Human development theory reflects both distinctions: it sees labour as the yield of individual capital in the same way that neoclassical macro-economics sees financial capital as the yield of the looser idea of human capital. But the rest problem and social welfare function selection, as well as the subjective factors in behavioral finance, has led to a closer analysis of factors of production. In effect, the financial architecture is no longer trusted as an arbiter of the value of life as it was in neoclassical economics. Money is not seen as values-neutral, but as embodying a set of larger social choices about money supply rules, made by measuring well-being of whole populations.
Financial capital is any economic resource measured in terms of money used by entrepreneurs and businesses to buy what they need to make their products or to provide their services to the sector of the economy upon which their operation is based, i.e. retail, corporate, investment banking, etc.
Human capital is the stock of knowledge, habits, social and personality attributes, including creativity, embodied in the ability to perform labor so as to produce economic value. Human capital theory is closely associated with the study of human resources management as found in the practice of business administration and macroeconomics. The original idea of human capital can be traced back at least to Adam Smith in the 18th century. The modern theory was popularized by Gary Becker, an economist and Nobel Laureate from the University of Chicago, Jacob Mincer, and Theodore Schultz. As a result of his conceptualization and modeling work using Human Capital as a key factor, the Nobel Prize for Economics, 2018, was awarded (jointly) to Paul Romer who founded the modern innovation-driven approach to understanding economic growth.
In welfare economics, a social welfare function is a function that ranks social states as less desirable, more desirable, or indifferent for every possible pair of social states. Inputs of the function include any variables considered to affect the economic welfare of a society. In using welfare measures of persons in the society as inputs, the social welfare function is individualistic in form. One use of a social welfare function is to represent prospective patterns of collective choice as to alternative social states. The social welfare function provides the government with a simple guideline for achieving the optimal distribution of income.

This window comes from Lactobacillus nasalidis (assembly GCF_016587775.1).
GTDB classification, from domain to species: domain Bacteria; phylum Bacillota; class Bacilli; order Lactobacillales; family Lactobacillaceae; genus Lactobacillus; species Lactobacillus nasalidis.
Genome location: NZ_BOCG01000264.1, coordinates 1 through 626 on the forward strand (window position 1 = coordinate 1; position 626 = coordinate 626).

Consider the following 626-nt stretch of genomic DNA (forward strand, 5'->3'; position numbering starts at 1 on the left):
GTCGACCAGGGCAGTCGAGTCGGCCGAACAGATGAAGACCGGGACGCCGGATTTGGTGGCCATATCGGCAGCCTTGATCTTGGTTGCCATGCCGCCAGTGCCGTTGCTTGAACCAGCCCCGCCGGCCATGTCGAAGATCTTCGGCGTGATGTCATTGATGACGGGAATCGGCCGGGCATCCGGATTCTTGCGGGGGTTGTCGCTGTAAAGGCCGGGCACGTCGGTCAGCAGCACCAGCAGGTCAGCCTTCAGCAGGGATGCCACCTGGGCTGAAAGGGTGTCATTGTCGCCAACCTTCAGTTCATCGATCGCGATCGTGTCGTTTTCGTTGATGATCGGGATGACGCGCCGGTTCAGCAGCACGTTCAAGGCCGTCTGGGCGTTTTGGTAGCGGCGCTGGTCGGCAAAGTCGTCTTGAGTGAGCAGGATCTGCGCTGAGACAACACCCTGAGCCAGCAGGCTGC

While conflated in many analyses with human capital, the latter term includes social capital (human relationships) and instructional capital (abstract texts and training materials and so on) that are not tied to any one person, do not die with them or leave employment with them, and therefore cannot be equated with talent alone.[ citation needed ] In intangibles measurement, value creation and value reporting metrics require all assets with such different characteristics to be categorized as different capital assets, so the more exact reference to the individual person is preferred.
Intellectual capital is the intangible value of a business, covering its people, the value relating to its relationships, and everything that is left when the employees go home, of which intellectual property (IP) is but one component. It is the sum of everything everybody in a company knows that gives it a competitive edge. The term is used in academia in an attempt to account for the value of intangible assets not listed explicitly on a company's balance sheets. On a national level intellectual capital refers to national intangible capital, NIC.
A second meaning that is used in academia and was adopted in large corporations is focused on the recycling of knowledge via knowledge management and intellectual capital management (ICM). Creating, shaping and updating the stock of intellectual capital requires the formulation of a strategic vision, which blends together all three dimensions of intellectual capital within the organisational context through exploration, exploitation, measurement, and disclosure. Intellectual capital is used in the context of assessing the wealth of organizations. A metric for the value of intellectual capital is the amount by which the enterprise value of a firm exceeds the value of its tangible assets. Directly visible on corporate books is capital embodied in its physical assets and financial capital; however all three make up the value of an enterprise. Measuring the real value and the total performance of intellectual capital's components is a critical part of running a company in the knowledge economy and Information Age. Understanding the intellectual capital in an enterprise allows leveraging of its intellectual assets. For a corporation, the result will optimize its stock price.